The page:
Saturday morning provided an opportunity to visit the Solitude. Our pilgrim feet took us up a steep hill to the renovated buildings and grounds. We were greeted by a welcoming Marianite Sister who brought us to our true Source—the original chapel and tabernacle where Father Moreau sought consolation in his dark night of the spirit. The spirit of Father Moreau and Mother Mary of the Seven Dolors permeated the Solitude, not only in the original rooms, artifacts and relics but most particularly in the living charism evident in the gracious hospitality of the Marianite Sisters residing in that privileged place.
The liturgy for the Beatification of Father Moreau on the Solemnity of Our Lady of Sorrows was the peak experience of the entire pilgrimage. Around five thousand people gathered in the Centre Antares for the Mass. During the Rite of Beatification a short biography of Father Moreau was read followed by the formal petition and proclamation of the Apostolic Letter of Pope Benedict XVI proclaiming our founder: Blessed Basile-Antoine-Marie Moreau. His portrait was unveiled solemnly above the altar. His fatherly care and concern embraced all with a tender love. It was a moment of joy! The gift we have received in Father Moreau, was now a gift given to the entire church! The sense of internationality in the family of Holy Cross sprouted forth a new limb and branch of universality! His memorial will be celebrated everywhere throughout the world in liturgical prayer and intercession. All are invited to honor and imitate him.
The Paschal mystery of Christ and of Father Moreau was experienced in the liturgy. Like Mary, Father Moreau shared Jesus’ sufferings (Prayer) Like Judith, he was rewarded with blessings because he remained faithful to God (First Reading—Judith 13:20). Like Jesus, he learned obedience through what he suffered (Second Reading—Hebrews 5:8). He stood near the cross of Jesus (The Gospel—John 19:25). He gave his life for the family of Holy Cross—“This is my body which will be given up for you.” He made up in his life what was “lacking in the sufferings of Christ.” (Prayer after Communion).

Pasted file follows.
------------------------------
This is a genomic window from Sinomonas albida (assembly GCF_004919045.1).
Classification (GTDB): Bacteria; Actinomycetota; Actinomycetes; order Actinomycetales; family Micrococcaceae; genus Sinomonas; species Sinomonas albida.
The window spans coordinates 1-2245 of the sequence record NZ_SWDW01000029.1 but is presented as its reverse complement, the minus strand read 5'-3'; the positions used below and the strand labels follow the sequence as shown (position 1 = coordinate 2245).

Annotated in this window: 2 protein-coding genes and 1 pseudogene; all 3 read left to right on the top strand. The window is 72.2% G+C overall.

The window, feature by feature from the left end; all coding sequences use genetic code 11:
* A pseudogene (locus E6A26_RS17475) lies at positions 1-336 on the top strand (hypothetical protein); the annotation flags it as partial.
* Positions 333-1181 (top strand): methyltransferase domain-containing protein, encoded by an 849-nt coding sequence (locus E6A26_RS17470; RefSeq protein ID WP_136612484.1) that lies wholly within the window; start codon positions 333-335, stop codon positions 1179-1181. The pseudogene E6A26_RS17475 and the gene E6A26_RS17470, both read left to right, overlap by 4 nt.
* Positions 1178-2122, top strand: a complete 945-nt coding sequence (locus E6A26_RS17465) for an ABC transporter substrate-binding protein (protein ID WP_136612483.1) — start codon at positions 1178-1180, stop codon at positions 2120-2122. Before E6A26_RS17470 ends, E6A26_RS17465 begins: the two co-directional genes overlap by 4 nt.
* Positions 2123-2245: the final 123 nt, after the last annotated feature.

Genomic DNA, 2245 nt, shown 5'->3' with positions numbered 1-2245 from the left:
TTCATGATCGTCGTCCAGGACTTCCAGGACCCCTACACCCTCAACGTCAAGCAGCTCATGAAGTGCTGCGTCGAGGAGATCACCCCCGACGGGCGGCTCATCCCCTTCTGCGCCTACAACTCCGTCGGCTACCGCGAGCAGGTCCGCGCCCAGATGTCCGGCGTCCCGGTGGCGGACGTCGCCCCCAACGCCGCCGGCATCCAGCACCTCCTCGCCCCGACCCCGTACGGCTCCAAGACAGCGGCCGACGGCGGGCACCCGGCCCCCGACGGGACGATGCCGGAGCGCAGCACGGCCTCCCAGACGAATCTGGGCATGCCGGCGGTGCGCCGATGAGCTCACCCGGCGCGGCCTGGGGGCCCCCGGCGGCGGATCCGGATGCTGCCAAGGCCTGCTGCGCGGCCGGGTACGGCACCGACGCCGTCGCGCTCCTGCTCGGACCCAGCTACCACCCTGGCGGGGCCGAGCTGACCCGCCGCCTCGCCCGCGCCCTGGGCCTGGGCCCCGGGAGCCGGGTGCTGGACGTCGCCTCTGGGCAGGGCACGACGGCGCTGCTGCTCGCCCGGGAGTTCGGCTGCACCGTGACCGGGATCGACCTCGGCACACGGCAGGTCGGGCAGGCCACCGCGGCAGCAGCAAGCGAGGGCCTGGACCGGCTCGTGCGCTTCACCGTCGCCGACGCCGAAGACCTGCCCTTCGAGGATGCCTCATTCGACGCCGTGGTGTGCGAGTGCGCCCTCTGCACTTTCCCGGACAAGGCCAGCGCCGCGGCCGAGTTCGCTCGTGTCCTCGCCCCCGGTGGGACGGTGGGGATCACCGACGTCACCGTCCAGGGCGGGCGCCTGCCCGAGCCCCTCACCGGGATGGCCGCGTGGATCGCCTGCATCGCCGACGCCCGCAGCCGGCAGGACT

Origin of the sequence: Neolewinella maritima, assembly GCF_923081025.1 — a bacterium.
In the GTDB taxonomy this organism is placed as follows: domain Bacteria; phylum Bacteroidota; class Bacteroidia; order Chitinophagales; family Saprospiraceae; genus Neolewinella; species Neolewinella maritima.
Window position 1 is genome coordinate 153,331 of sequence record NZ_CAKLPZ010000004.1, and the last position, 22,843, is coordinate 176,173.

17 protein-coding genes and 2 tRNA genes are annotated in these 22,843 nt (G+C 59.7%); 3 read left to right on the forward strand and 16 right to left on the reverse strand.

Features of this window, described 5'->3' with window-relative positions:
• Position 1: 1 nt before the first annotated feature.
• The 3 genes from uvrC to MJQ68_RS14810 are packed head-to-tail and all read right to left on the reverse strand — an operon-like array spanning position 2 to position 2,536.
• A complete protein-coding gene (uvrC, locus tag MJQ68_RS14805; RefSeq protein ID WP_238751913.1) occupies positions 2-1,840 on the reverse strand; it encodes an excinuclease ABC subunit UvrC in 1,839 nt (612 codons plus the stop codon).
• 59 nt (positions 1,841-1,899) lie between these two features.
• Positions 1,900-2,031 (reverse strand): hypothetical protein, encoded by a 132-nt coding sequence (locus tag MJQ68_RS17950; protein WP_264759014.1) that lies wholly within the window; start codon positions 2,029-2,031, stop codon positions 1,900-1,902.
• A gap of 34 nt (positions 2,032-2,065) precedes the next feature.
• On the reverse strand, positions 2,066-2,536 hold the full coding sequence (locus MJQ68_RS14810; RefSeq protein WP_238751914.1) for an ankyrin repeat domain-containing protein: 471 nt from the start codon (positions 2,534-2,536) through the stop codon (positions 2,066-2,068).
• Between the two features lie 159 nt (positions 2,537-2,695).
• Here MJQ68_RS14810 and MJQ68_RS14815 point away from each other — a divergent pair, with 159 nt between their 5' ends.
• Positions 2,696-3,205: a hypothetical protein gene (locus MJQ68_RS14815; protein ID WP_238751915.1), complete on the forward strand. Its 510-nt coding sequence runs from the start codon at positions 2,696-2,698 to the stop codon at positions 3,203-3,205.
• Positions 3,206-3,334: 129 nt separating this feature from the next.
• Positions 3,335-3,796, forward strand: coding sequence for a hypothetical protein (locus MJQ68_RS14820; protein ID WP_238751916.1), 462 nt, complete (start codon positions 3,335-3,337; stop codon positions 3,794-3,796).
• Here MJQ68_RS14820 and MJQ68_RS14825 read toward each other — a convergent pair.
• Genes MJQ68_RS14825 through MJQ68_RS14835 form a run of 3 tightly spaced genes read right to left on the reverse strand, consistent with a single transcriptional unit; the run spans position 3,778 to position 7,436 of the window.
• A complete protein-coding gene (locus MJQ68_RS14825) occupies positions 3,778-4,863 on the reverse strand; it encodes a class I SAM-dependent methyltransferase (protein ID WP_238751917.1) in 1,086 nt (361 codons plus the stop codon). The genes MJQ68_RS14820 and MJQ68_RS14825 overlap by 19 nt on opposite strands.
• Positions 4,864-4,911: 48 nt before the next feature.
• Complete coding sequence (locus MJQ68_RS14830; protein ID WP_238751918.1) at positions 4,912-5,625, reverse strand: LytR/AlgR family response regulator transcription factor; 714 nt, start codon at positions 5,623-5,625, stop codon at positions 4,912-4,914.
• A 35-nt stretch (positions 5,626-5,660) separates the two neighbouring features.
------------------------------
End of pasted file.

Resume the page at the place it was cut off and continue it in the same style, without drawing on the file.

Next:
We called to mind the suffering Father Moreau endured for us. We experienced his new life--a Resurrection. We shared in his glory and we are ready to greet him when he comes with Christ to gather the complete family of Holy Cross. The spirit of unity in Holy Cross was confirmed. We were “nourished by Christ’s body and blood, filled with his Holy Spirit, and became one body, one spirit in Christ” (Eucharistic Prayer III).
In the afternoon a Mass of Thanksgiving was celebrated in the Cathedral of St. Julien, presided by Theodore Cardinal McCarrick, the Archbishop emeritus of Washington, DC, The large portrait of our founder was slowly raised above the altar midway to the towering heights of the cathedral’s vault. His presence was felt. From the Mass of Basile Moreau we prayed: O God who in your ineffable providence chose your priest, Blessed Basile Moreau, to imitate the virtues of the Holy Family and respond to the needs of the Church; grant, we beseech you that, strengthened by his prayers and example, we may have the strength to confess boldly the Cross of Christ as our only hope.
Cardinal McCarrick urged the Holy Cross family to continue its mission throughout the world. We prayed: Sustain your Church and the Congregations of Holy Cross to fulfill their mission at the very heart of the Church. Through them you choose to reveal the riches of the Gospel to the poor. May they always speak to them as the privileged guests of your kingdom (Prayer after Communion).
The Cardinal’s last words to us were: “Pray for one another. Pray for one another.”
This pilgrimage was truly a grace for renewal. There was a sense of home-coming to our father’s house. It felt like a General Chapter of all the branches of Holy Cross presided by Blessed Basil Moreau himself. We could hear again his powerful preaching as if all his Circular Letters were crystallized in one homily. We met a great man, a Blessed, a Saint. We have the consolation of sharing in his charism. His unique response to the Gospel, his call to unity and transformation in Christ, his focus on the Holy Family as a model for unity, his conviction of the necessity of the Cross, his assurance of the Providence of God, his consuming zeal for the salvation of all—these and many others were the gifts that graced us. We could hear Blessed Basil Moreau commission us again: “Be what you are meant to be and we will vouch for the future.”